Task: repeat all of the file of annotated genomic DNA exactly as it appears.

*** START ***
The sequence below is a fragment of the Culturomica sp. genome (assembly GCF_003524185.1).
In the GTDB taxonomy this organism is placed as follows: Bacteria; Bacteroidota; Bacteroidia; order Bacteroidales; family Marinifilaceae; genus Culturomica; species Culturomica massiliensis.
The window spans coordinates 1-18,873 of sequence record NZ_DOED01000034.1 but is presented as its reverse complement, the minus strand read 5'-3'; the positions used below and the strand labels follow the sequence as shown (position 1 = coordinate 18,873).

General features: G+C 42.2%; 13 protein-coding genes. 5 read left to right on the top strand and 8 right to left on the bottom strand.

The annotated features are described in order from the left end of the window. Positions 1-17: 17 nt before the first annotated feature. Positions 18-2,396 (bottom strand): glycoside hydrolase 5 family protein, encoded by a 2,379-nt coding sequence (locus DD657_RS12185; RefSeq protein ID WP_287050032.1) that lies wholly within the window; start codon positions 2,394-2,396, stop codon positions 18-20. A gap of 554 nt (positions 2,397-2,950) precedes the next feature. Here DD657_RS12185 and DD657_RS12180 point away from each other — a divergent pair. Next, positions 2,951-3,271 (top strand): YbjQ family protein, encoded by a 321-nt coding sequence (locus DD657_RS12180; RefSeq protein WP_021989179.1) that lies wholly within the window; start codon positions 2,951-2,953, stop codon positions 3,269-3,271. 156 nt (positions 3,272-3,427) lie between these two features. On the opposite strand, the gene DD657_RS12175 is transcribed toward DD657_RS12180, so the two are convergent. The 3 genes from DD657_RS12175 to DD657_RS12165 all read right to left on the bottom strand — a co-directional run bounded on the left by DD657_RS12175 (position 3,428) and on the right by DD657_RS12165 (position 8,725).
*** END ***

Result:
The sequence below is a fragment of the Culturomica sp. genome (assembly GCF_003524185.1).
In the GTDB taxonomy this organism is placed as follows: Bacteria; Bacteroidota; Bacteroidia; order Bacteroidales; family Marinifilaceae; genus Culturomica; species Culturomica massiliensis.
The window spans coordinates 1-18,873 of sequence record NZ_DOED01000034.1 but is presented as its reverse complement, the minus strand read 5'-3'; the positions used below and the strand labels follow the sequence as shown (position 1 = coordinate 18,873).

General features: G+C 42.2%; 13 protein-coding genes. 5 read left to right on the top strand and 8 right to left on the bottom strand.

The annotated features are described in order from the left end of the window. Positions 1-17: 17 nt before the first annotated feature. Positions 18-2,396 (bottom strand): glycoside hydrolase 5 family protein, encoded by a 2,379-nt coding sequence (locus DD657_RS12185; RefSeq protein ID WP_287050032.1) that lies wholly within the window; start codon positions 2,394-2,396, stop codon positions 18-20. A gap of 554 nt (positions 2,397-2,950) precedes the next feature. Here DD657_RS12185 and DD657_RS12180 point away from each other — a divergent pair. Next, positions 2,951-3,271 (top strand): YbjQ family protein, encoded by a 321-nt coding sequence (locus DD657_RS12180; RefSeq protein WP_021989179.1) that lies wholly within the window; start codon positions 2,951-2,953, stop codon positions 3,269-3,271. 156 nt (positions 3,272-3,427) lie between these two features. On the opposite strand, the gene DD657_RS12175 is transcribed toward DD657_RS12180, so the two are convergent. The 3 genes from DD657_RS12175 to DD657_RS12165 all read right to left on the bottom strand — a co-directional run bounded on the left by DD657_RS12175 (position 3,428) and on the right by DD657_RS12165 (position 8,725).